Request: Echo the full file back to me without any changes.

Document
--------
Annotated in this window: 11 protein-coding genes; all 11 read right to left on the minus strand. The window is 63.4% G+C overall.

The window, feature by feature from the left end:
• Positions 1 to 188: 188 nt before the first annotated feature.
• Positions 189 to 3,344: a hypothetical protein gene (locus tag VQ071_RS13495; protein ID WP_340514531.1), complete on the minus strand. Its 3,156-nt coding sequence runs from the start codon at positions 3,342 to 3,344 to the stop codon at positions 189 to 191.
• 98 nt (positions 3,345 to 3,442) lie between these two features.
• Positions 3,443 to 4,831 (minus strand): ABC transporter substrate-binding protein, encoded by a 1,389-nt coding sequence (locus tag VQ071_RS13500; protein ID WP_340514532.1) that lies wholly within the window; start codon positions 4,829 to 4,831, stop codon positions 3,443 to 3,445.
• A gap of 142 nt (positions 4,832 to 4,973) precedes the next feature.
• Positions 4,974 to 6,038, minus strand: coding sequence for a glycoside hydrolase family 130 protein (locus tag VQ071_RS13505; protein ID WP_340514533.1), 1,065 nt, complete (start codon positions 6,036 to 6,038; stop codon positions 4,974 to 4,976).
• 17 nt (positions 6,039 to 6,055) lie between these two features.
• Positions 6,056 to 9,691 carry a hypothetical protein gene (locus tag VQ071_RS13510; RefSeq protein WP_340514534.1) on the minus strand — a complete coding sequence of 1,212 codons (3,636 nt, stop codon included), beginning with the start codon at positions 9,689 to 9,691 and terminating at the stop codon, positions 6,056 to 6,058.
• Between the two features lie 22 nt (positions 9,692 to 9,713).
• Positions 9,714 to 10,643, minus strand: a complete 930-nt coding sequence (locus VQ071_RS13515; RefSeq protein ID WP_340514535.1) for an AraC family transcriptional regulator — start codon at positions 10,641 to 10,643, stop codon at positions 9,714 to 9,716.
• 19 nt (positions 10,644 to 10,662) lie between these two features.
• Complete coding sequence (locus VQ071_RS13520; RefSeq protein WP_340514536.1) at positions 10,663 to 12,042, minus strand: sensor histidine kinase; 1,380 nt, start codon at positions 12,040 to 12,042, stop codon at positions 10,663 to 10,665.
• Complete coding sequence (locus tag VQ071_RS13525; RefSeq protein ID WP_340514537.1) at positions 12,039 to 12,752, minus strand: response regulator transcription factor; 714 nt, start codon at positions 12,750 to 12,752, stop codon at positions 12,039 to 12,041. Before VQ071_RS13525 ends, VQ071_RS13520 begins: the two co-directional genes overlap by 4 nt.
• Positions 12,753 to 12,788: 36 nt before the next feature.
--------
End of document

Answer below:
Annotated in this window: 11 protein-coding genes; all 11 read right to left on the minus strand. The window is 63.4% G+C overall.

The window, feature by feature from the left end:
• Positions 1 to 188: 188 nt before the first annotated feature.
• Positions 189 to 3,344: a hypothetical protein gene (locus tag VQ071_RS13495; protein ID WP_340514531.1), complete on the minus strand. Its 3,156-nt coding sequence runs from the start codon at positions 3,342 to 3,344 to the stop codon at positions 189 to 191.
• 98 nt (positions 3,345 to 3,442) lie between these two features.
• Positions 3,443 to 4,831 (minus strand): ABC transporter substrate-binding protein, encoded by a 1,389-nt coding sequence (locus tag VQ071_RS13500; protein ID WP_340514532.1) that lies wholly within the window; start codon positions 4,829 to 4,831, stop codon positions 3,443 to 3,445.
• A gap of 142 nt (positions 4,832 to 4,973) precedes the next feature.
• Positions 4,974 to 6,038, minus strand: coding sequence for a glycoside hydrolase family 130 protein (locus tag VQ071_RS13505; protein ID WP_340514533.1), 1,065 nt, complete (start codon positions 6,036 to 6,038; stop codon positions 4,974 to 4,976).
• 17 nt (positions 6,039 to 6,055) lie between these two features.
• Positions 6,056 to 9,691 carry a hypothetical protein gene (locus tag VQ071_RS13510; RefSeq protein WP_340514534.1) on the minus strand — a complete coding sequence of 1,212 codons (3,636 nt, stop codon included), beginning with the start codon at positions 9,689 to 9,691 and terminating at the stop codon, positions 6,056 to 6,058.
• Between the two features lie 22 nt (positions 9,692 to 9,713).
• Positions 9,714 to 10,643, minus strand: a complete 930-nt coding sequence (locus VQ071_RS13515; RefSeq protein ID WP_340514535.1) for an AraC family transcriptional regulator — start codon at positions 10,641 to 10,643, stop codon at positions 9,714 to 9,716.
• 19 nt (positions 10,644 to 10,662) lie between these two features.
• Complete coding sequence (locus VQ071_RS13520; RefSeq protein WP_340514536.1) at positions 10,663 to 12,042, minus strand: sensor histidine kinase; 1,380 nt, start codon at positions 12,040 to 12,042, stop codon at positions 10,663 to 10,665.
• Complete coding sequence (locus tag VQ071_RS13525; RefSeq protein ID WP_340514537.1) at positions 12,039 to 12,752, minus strand: response regulator transcription factor; 714 nt, start codon at positions 12,750 to 12,752, stop codon at positions 12,039 to 12,041. Before VQ071_RS13525 ends, VQ071_RS13520 begins: the two co-directional genes overlap by 4 nt.
• Positions 12,753 to 12,788: 36 nt before the next feature.